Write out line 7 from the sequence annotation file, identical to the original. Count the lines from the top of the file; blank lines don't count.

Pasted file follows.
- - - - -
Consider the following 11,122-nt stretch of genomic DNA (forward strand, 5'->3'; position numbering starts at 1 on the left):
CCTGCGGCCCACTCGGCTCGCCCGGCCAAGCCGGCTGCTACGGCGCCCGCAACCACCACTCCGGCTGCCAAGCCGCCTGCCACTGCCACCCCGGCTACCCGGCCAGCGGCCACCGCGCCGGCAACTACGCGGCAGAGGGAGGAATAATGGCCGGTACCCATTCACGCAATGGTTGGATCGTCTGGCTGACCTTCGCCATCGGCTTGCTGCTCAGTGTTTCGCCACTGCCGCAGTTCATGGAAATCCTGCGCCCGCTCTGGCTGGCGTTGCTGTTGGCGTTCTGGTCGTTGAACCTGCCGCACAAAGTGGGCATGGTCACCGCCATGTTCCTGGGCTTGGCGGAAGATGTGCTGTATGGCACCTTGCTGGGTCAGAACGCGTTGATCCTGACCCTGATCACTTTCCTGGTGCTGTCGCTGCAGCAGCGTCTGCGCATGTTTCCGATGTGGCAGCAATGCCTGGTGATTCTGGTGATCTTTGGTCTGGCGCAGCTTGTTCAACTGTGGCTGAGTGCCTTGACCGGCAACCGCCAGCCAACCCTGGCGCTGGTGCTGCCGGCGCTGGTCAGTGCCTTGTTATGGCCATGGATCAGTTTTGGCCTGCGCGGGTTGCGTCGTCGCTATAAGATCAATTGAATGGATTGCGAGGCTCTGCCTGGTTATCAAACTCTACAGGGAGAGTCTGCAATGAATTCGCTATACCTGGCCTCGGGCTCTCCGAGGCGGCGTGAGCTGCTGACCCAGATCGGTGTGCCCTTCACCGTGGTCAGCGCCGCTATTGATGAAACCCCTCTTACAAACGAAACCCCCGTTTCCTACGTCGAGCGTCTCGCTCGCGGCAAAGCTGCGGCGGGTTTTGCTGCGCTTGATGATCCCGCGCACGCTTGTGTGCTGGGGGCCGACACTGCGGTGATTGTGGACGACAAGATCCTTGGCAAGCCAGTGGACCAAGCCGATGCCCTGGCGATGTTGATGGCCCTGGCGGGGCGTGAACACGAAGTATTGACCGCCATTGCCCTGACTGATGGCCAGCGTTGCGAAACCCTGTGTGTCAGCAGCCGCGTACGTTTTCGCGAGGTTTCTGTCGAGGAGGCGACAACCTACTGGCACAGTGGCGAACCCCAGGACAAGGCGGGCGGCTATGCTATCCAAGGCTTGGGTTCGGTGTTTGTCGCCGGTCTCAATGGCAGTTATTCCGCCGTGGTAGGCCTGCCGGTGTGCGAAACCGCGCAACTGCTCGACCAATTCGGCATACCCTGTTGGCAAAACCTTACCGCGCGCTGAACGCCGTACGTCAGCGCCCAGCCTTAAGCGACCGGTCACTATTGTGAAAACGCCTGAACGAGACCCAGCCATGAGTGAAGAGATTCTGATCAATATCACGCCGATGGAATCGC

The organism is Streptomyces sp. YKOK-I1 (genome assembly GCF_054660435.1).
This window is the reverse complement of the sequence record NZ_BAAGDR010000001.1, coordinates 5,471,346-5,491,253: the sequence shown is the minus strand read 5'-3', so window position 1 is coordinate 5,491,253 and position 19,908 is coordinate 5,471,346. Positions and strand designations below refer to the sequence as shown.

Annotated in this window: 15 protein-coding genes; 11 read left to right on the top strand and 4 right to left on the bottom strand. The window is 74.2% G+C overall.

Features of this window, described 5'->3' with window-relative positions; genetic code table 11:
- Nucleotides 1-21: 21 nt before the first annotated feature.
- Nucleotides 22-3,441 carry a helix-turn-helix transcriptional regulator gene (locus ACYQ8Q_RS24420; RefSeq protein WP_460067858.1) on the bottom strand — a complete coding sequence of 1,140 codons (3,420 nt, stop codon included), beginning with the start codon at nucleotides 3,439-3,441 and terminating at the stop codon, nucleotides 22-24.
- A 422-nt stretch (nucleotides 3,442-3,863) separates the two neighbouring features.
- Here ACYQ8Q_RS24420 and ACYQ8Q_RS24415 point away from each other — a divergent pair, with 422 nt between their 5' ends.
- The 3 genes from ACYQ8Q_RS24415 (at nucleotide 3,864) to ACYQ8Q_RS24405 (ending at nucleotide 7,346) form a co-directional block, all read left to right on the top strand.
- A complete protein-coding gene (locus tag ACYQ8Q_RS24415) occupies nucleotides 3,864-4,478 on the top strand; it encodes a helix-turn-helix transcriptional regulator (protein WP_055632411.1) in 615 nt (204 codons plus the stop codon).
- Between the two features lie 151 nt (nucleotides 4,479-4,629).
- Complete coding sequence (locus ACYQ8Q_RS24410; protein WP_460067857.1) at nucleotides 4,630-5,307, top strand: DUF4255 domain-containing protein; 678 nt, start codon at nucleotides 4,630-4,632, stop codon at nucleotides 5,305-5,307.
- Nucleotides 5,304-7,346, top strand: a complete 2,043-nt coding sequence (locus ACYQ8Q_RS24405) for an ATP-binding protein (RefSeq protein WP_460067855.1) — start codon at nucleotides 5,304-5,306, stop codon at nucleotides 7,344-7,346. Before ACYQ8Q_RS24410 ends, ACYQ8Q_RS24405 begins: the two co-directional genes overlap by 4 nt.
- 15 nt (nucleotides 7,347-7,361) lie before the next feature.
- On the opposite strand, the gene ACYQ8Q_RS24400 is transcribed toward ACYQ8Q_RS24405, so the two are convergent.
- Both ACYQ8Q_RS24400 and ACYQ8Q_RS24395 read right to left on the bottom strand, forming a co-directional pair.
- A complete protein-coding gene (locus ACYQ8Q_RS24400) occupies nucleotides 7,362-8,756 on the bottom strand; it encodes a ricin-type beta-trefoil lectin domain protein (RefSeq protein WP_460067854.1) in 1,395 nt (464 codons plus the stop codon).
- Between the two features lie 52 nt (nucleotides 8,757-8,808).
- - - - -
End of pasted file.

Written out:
- Nucleotides 1-21: 21 nt before the first annotated feature.